# Extracting standard errors and treatment effects from medical journal tables (powered by R)

**Statistical Reflections of a Medical Doctor » R**, and kindly contributed to R-bloggers]. (You can report issue about the content on this page here)

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I decided to start blogging the R code used for some of my statistical posts, so I will start with the meta-analysis posts and move on to more difficult stuff.

As stated previously (here and here) the problem is to convert the reported relative risks(RR, ), 95% confidence interval () and p-value () into estimates for the log-relative risk ratio and its associated standard error for down-stream use (usually meta-analysis). Medical journals are in the bad habit of exponentiating (and rounding) the output of statistical software so that one needs to manipulate the reported estimates in order to recover the output of the statistical software. The simplest approach is one based on algebraic manipulations and disregards the finite precision of the medical journal table, treating the reported figures as exact (i.e. 1.50 is *exactly *1.50 not a number between 1.495-1.504):

- First we obtain an estimate for from the reported RR:
- Secondly we transform the confidence interval to estimates for :
- Averaging over yields
- A second estimate for the is obtained from the p-value using the quantile function of the normal distribution:
- Averaging over yields

The following R function can be used to carry out these transformations:

algSTE<-function(X,L,U,p) { v1<-c(log(X),log(sqrt(U*L))) alg.X<-mean(v1[is.finite(v1)]) v2<-c(log(sqrt(U/L))/qnorm(0.975),abs(alg.X/qnorm(p/2))) alg.Y<-mean(v2[is.finite(v2)]) return(list("TE"=alg.X,"se"=alg.Y)) }

A potentially more accurate approach is to acknowledge the finite precision inherent in the medical journal table for all quantities of interest (treatment effect, 95% confidence intervals and p-values). In a previous post I gave a Bayesian solution to this problem which obeys the precision of the treatment effect and confidence interval and the precision of the p-value. The R code for the Bayesian algorithm is the following:

## function that extracts treatment effect (usually in log scale) and

## standard error from treatment effect (usually exponentiated log-odds ratios

## or log-relative risks), associated pci% CI and p-value rounded to

## d (TE, 95% CI) and dp (p-value) significant digits.

## This is based on a statistical simulation algorithm that draws

## N samples from the posterior distribution of these parameters

## followed by a rejection step. Due to the latter, the final number

## of samples can be <

ret0<-simTSE(Nget,Xl,Xu,Ll,Ul,Lu,Uu,pl,pu,pci)
## take as much as needed to fill the N slots
ntake<-min((N-Nest),ret0$Nact)
ret$TE[(Nest+1):(Nest+ntake)]<-ret0$TE[1:ntake]
ret$se[(Nest+1):(Nest+ntake)]<-ret0$se[1:ntake]
Nest<-Nest+ntake
Nsample<-Nsample+Nget
Nget<-min(N,floor((N-Nest)/ret0$prej)) ## only obtain as many as anticipated
}
ret$N<-Nsample;ret$Nact<-Nest;ret$prej<-ret$Nact/ret$N
## now filter out the slots of N that were never sampled
ret$TE<-head(ret$TE,ret$Nact)
ret$se<-head(ret$se,ret$Nact)
ret
}
simTSE<-function(N,Xl,Xu,Ll,Ul,Lu,Uu,pl,pu,pci)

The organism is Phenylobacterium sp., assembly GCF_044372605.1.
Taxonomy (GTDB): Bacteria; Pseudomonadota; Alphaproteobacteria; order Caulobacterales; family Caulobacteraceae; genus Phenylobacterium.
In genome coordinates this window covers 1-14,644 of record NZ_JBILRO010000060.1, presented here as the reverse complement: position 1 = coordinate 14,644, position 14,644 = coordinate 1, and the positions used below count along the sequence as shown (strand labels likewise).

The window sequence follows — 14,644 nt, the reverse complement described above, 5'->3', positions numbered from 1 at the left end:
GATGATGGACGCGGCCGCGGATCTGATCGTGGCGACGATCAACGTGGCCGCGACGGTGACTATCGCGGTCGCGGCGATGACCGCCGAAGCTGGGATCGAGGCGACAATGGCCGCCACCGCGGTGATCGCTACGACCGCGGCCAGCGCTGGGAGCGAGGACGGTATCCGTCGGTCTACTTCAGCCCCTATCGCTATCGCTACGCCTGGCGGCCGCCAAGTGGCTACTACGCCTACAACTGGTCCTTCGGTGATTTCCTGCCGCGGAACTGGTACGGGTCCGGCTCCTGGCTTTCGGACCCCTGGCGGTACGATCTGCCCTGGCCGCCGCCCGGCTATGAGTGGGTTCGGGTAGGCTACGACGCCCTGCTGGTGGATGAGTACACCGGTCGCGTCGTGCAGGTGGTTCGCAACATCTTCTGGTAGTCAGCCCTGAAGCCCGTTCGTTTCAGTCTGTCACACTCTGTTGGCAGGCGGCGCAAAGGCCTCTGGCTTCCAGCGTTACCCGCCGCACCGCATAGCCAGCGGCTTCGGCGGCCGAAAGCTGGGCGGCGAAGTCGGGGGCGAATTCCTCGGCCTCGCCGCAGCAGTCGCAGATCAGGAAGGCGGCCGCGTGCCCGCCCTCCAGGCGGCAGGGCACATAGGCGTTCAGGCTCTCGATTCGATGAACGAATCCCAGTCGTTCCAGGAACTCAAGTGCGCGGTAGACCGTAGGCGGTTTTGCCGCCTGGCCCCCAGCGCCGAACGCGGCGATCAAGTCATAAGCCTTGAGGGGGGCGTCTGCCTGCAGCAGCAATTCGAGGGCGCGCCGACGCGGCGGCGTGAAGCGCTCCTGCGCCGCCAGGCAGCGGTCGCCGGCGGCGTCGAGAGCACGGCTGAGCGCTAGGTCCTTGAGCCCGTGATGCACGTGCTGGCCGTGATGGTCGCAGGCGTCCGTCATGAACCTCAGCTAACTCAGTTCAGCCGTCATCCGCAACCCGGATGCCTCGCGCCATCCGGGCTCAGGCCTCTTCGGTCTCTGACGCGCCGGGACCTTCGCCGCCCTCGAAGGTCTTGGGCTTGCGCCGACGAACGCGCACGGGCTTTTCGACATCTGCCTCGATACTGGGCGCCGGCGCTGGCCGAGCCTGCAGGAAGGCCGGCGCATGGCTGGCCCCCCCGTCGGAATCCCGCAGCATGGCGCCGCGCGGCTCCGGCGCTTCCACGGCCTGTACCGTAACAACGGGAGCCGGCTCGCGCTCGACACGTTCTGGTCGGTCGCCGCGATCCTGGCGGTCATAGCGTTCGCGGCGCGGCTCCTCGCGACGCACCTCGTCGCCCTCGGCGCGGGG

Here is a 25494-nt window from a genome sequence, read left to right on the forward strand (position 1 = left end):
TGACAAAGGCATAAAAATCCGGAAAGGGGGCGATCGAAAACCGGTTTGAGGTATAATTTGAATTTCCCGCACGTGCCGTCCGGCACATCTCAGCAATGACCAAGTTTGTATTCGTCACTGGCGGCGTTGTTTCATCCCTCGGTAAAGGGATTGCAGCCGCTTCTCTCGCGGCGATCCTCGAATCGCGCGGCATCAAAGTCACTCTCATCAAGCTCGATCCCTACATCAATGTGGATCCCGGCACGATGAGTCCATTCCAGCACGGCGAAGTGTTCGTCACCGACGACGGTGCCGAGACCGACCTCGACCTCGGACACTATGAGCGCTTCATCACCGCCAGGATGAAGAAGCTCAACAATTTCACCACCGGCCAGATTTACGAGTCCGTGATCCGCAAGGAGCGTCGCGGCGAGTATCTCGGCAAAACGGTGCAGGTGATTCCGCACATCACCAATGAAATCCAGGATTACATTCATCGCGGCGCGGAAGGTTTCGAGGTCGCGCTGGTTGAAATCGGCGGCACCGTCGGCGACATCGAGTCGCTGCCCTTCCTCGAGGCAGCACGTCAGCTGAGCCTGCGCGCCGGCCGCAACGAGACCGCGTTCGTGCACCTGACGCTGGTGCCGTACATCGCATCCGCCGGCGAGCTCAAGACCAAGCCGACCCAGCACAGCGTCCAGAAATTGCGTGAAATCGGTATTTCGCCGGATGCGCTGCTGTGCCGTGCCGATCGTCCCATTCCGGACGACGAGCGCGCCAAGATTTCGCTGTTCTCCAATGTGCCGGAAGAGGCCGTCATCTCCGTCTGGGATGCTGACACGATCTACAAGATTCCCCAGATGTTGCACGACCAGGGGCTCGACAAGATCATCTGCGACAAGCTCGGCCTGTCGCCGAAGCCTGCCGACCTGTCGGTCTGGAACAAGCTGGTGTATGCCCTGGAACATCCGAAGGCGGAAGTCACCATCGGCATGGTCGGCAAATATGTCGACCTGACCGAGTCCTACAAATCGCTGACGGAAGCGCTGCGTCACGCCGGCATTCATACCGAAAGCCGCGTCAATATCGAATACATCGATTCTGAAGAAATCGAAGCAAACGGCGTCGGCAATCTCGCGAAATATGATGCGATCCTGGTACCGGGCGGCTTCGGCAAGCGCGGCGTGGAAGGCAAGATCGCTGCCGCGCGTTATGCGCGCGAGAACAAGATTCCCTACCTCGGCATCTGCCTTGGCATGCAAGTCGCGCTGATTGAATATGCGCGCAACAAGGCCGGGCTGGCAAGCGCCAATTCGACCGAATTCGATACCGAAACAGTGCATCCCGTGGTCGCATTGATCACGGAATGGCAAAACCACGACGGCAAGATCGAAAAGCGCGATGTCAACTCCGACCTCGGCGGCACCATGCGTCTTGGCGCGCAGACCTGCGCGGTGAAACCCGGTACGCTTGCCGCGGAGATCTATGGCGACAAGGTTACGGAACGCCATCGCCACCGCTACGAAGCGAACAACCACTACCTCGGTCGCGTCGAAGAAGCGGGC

{
l<-runif(N,Ll,Lu); ## belief about lower limit of CI
u<-runif(N,Ul,Uu); ## belief about upper limit of CI
x1<-sqrt(u*l);
y1<-sqrt(u/l);
x1.t<-log(x1)
y1.t<-log(y1)/pci;
z<-abs(x1.t/y1.t);
## select only points satisfying the point estimate constraint
sel<-I(x1>=Xl)*I(x1<=Xu)
if(!is.finite(pl) ) { zlsel<-rep(1,length(z)) } else { zlsel<-I(z<=pl)}
if(!is.finite(pu) ) { zusel<-rep(1,length(z)) } else { zusel<-I(z>=pu)}

psel<-(zusel*zlsel)==1
## select points satisfying both criteria
selAll<-(psel*sel)==1
Nact<-sum(selAll,na.rm=T)
## the reason for the next test is to remove impossible
## sampled values i.e. negative values for the sampled values
## from the joint distro of the CI or the RR itself
selAll<-selAll & !is.na(selAll)
return(list("TE"=x1.t[selAll],"se"=y1.t[selAll],"prej"=Nact/N,"Nact"=Nact,"N"=N))
}

The implementation is based around two functions with the user only needing to call the first one. Note that for some combinations of input values, a large number of random numbers (up to Nmax*N) have to be generated in order for the Monte Carlo algorithm to retain a certain level of precision (controlled by the number of samples N).

Let’s test these two approaches from within R now in a toy example:

> d<-2 ## precision TE, 95% CI (all exponentiated) to > dp<-3 ## precision of p-value > mn<-0.2209039 ## true treatment effect (log scale) > se<-0.2761299 ## true SE > > X<-round(exp(mn),d);L<-round(exp(mn-qnorm(0.975)*se),d);U<-round(exp(mn+qnorm(0.975)*se),d) > p<-round(2*(1-pnorm(abs(mn/se))),dp) > > X ## rounded/exponentiated treatment effect [1] 1.25 > L ## lower 95% CI (rounded/exponentiated) [1] 0.73 > U ## upper 95% CI (rounded/exponentiated) [1] 2.14 > p [1] 0.424 > > moko<-extractTSE(X,L,U,p,d,dp,N=10000) > mean(moko$TE) ## Bayesian TE [1] 0.2204252 > mean(moko$se) ## Bayesian SE [1] 0.2757051 > > moko2<-algSTE(X,L,U,p) > moko2$TE ## algebraic TE (log scale) [1] 0.2230955 > moko2$se ## algebraic se [1] 0.2767075

The performance of the two approaches appears similar in this particular case!

However as we show here there will be occasions which the simple(-minded) algebraic approach will fail and the (big) Bayesian guns will be required. Posting the source code will ensure that the Bayesian procedure becomes available to everyone who needs to carry out a meta-analysis!!

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**Statistical Reflections of a Medical Doctor » R**.

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